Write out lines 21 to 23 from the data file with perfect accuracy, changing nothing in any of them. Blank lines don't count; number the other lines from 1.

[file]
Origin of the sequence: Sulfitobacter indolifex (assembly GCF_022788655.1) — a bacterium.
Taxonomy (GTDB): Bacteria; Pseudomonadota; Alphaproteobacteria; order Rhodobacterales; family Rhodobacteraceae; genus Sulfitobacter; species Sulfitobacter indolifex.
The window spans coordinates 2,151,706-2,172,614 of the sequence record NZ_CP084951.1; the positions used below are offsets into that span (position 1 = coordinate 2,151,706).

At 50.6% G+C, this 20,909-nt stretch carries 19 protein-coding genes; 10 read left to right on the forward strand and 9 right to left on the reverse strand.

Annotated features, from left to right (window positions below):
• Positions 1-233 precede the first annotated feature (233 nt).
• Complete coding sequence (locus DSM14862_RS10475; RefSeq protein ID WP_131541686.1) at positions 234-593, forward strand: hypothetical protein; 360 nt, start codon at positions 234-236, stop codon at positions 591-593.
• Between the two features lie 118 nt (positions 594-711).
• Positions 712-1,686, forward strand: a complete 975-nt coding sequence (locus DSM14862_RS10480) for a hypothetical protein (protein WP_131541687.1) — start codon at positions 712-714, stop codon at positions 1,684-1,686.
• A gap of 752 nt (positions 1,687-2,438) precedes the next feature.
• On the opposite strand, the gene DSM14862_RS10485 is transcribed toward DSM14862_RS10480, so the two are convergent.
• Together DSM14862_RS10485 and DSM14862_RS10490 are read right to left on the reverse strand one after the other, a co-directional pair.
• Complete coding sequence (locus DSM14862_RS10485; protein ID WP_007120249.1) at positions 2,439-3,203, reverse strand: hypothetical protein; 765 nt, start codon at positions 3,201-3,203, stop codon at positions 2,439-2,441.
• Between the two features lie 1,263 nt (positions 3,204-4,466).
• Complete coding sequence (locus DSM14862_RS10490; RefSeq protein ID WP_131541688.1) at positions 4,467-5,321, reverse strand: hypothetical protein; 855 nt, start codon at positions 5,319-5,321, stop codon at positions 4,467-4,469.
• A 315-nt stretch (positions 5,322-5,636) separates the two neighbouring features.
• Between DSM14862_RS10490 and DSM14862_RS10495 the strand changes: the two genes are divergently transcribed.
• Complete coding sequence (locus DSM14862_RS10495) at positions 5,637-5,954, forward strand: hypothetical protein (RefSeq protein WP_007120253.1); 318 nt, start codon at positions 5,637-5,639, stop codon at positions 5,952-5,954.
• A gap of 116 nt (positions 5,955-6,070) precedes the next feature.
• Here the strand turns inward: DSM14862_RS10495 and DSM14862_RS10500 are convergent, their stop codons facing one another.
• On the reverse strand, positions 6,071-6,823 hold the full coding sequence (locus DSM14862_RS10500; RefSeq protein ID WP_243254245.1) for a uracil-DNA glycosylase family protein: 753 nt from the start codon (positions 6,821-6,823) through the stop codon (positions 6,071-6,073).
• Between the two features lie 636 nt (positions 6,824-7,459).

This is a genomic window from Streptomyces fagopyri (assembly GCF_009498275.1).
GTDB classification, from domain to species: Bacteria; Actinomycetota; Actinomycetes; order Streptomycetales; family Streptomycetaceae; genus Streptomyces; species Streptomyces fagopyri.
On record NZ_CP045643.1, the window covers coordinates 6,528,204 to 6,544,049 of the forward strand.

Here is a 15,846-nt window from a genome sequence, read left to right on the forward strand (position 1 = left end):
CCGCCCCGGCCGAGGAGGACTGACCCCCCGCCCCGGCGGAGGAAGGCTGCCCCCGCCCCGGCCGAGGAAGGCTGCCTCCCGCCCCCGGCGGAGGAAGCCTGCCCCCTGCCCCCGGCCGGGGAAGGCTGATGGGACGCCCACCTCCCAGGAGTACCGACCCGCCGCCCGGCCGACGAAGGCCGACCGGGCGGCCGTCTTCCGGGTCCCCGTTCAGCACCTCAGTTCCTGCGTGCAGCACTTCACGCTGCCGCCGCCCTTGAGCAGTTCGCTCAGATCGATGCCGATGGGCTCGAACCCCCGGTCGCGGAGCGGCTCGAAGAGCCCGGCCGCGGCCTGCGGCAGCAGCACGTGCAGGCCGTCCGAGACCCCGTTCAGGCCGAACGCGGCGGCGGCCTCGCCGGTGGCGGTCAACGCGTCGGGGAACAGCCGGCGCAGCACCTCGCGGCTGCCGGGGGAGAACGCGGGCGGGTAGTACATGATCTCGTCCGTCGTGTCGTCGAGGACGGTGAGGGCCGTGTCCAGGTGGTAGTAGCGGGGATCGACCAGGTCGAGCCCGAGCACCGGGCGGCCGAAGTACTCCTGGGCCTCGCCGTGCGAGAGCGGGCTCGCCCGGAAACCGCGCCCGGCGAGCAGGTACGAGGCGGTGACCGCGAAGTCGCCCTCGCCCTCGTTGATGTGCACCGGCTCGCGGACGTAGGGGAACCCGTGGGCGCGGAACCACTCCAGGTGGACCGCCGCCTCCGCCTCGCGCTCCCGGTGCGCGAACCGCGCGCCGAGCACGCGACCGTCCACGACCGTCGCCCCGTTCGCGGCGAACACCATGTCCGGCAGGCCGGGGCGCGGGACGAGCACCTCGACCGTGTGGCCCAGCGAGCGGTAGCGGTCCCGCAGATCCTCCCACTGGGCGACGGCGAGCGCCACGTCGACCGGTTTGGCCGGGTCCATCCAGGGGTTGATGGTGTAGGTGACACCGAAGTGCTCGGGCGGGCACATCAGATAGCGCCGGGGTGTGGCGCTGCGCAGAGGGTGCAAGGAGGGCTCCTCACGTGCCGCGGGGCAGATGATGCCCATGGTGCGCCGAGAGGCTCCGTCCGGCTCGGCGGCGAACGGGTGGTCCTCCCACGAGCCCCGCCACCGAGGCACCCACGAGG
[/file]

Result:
• On the reverse strand, positions 6,071-6,823 hold the full coding sequence (locus DSM14862_RS10500; RefSeq protein ID WP_243254245.1) for a uracil-DNA glycosylase family protein: 753 nt from the start codon (positions 6,821-6,823) through the stop codon (positions 6,071-6,073).
• Between the two features lie 636 nt (positions 6,824-7,459).

This is a genomic window from Streptomyces fagopyri (assembly GCF_009498275.1).